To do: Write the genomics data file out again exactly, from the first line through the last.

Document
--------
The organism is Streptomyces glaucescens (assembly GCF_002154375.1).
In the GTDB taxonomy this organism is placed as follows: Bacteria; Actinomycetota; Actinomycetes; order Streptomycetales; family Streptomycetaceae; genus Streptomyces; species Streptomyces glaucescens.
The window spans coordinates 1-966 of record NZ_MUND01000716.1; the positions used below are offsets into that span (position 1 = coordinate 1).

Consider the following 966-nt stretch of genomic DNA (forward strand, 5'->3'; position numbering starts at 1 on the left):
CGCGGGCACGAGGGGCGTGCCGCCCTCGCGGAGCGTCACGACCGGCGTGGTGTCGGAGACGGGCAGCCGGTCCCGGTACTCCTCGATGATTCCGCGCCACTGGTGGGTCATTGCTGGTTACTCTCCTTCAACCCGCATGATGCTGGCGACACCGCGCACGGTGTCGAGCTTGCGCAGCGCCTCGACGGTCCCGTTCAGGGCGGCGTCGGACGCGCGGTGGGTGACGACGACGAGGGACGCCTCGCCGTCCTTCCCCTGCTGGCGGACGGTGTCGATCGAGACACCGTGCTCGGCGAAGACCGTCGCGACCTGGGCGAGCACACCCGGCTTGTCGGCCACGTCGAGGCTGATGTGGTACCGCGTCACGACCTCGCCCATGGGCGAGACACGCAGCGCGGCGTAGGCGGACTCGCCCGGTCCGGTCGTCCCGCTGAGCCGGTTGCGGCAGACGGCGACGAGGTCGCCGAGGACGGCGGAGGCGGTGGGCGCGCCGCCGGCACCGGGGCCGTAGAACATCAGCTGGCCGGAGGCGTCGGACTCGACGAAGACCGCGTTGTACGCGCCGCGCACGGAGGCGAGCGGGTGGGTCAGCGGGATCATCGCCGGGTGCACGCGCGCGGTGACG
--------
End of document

The organism is Streptomyces glaucescens (assembly GCF_002154375.1).
In the GTDB taxonomy this organism is placed as follows: Bacteria; Actinomycetota; Actinomycetes; order Streptomycetales; family Streptomycetaceae; genus Streptomyces; species Streptomyces glaucescens.
The window spans coordinates 1-966 of record NZ_MUND01000716.1; the positions used below are offsets into that span (position 1 = coordinate 1).

Consider the following 966-nt stretch of genomic DNA (forward strand, 5'->3'; position numbering starts at 1 on the left):
CGCGGGCACGAGGGGCGTGCCGCCCTCGCGGAGCGTCACGACCGGCGTGGTGTCGGAGACGGGCAGCCGGTCCCGGTACTCCTCGATGATTCCGCGCCACTGGTGGGTCATTGCTGGTTACTCTCCTTCAACCCGCATGATGCTGGCGACACCGCGCACGGTGTCGAGCTTGCGCAGCGCCTCGACGGTCCCGTTCAGGGCGGCGTCGGACGCGCGGTGGGTGACGACGACGAGGGACGCCTCGCCGTCCTTCCCCTGCTGGCGGACGGTGTCGATCGAGACACCGTGCTCGGCGAAGACCGTCGCGACCTGGGCGAGCACACCCGGCTTGTCGGCCACGTCGAGGCTGATGTGGTACCGCGTCACGACCTCGCCCATGGGCGAGACACGCAGCGCGGCGTAGGCGGACTCGCCCGGTCCGGTCGTCCCGCTGAGCCGGTTGCGGCAGACGGCGACGAGGTCGCCGAGGACGGCGGAGGCGGTGGGCGCGCCGCCGGCACCGGGGCCGTAGAACATCAGCTGGCCGGAGGCGTCGGACTCGACGAAGACCGCGTTGTACGCGCCGCGCACGGAGGCGAGCGGGTGGGTCAGCGGGATCATCGCCGGGTGCACGCGCGCGGTGACG